One gleam of light came to cheer the gloom at Malta. The third dismemberment of Poland had brought the Polish Priory into the hands of the Tsar Paul I. Among other eccentricities of that monarch was a passionate admiration for chivalry, which he displayed by changing the Polish into a Russian Priory, increasing its revenues to 300,000 florins, and incorporating it in the Anglo-Bavarian langue; he also assumed the title of "Protector of the Order of Malta."

In 1797, at Ancona, Napoleon had intercepted a message from the Tsar to the Grand Master containing this news. Plans for the capture of Malta took shape in Bonaparte's mind, and he sent a cousin of the French consul at Malta, Poussielgue by name, to spy out the condition of the island, at the same time ordering Admiral Brueys, on his journey from Corfu to Toulon, to examine the situation of Malta. When the expedition to Egypt was decided upon, the capture of Malta formed part of the instructions to Napoleon.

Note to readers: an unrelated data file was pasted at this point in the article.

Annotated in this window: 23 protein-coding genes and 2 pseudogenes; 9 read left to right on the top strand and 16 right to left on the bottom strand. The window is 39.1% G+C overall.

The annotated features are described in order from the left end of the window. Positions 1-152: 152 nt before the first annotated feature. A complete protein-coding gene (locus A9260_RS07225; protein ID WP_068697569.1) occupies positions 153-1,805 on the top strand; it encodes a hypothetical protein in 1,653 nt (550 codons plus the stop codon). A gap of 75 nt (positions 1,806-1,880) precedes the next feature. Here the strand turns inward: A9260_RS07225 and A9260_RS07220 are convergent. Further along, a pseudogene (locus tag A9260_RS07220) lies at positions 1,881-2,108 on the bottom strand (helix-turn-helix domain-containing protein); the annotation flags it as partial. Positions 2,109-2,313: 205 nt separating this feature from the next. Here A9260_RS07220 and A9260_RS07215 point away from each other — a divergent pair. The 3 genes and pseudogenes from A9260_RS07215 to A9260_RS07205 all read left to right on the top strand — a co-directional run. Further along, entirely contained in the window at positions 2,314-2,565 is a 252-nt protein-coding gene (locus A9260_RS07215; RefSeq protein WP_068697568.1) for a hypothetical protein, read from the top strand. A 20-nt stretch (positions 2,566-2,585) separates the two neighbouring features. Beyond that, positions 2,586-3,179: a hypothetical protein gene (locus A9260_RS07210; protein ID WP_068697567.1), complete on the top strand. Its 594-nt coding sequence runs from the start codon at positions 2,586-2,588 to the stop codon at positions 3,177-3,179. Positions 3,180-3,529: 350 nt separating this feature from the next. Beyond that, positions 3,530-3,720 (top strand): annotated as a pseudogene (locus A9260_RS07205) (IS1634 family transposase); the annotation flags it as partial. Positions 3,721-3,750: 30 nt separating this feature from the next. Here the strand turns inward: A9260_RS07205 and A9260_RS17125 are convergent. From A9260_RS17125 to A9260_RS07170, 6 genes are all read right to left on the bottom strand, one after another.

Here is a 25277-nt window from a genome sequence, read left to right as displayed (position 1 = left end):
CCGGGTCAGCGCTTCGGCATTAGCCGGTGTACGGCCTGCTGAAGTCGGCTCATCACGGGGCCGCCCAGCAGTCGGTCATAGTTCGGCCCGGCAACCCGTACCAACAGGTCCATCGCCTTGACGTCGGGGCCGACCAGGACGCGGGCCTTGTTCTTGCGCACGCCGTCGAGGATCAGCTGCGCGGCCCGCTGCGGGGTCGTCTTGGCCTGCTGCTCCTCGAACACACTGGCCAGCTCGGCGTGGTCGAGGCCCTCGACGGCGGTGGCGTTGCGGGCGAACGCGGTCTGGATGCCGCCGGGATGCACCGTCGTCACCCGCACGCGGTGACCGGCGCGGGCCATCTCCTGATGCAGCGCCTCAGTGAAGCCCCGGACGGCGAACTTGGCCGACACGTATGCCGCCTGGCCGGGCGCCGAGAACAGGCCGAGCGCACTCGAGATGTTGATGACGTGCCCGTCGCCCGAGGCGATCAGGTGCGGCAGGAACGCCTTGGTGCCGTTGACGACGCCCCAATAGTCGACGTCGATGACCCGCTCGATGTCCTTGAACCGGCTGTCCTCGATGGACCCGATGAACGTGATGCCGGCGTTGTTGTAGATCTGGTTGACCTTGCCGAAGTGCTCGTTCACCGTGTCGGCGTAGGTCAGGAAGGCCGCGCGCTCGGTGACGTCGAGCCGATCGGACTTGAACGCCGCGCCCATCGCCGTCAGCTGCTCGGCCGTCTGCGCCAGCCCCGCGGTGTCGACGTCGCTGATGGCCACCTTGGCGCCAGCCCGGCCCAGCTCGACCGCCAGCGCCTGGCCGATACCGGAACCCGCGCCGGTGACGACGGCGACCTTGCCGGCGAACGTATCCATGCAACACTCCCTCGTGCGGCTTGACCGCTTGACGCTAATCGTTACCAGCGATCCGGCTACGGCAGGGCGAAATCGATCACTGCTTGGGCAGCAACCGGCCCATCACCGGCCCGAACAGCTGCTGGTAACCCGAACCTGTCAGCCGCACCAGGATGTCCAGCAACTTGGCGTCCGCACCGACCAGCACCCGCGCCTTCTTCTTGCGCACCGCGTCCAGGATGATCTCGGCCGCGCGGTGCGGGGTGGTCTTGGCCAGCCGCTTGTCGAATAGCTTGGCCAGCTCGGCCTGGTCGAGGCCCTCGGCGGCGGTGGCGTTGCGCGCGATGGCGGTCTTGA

Bonaparte, relying on the demoralisation of the island, intended the capture to be a swift piece of work, and Poussielgue had helped him by winning over some natives and French Knights to his side. The Grand Master, Von Hompesch, seems to have been utterly unnerved by the bewildering problems before him, and the cowardice and irresolution he displayed were a disgrace to the traditions of the Order. Speed was essential to the French army, as discovery by Nelson would be fatal to Bonaparte's plans, but had Von Hompesch been an utter traitor the capitulation could not have been more sudden and disgraceful and beneficial to the enemy.

On June 6 the vanguard of the French appeared off the island, and on the 9th it was joined by the main fleet, the whole now numbering about 450 sail, of which 14 were ships of the line and 30 were frigates; the Grand Master had about 300 Knights and 6,000 men, chiefly Maltese, under arms. Had this garrison been resolute and united, the fortifications of Valetta could have held the French for a considerable time. But the natives were divided, many regarding the French, despite their doubtful career of the last few years, as liberators from a detestable tyranny. Two-thirds of the Knights were French, and many of them had become infected with republican principles, though the French langues also contained the fiercest opponents to the invaders.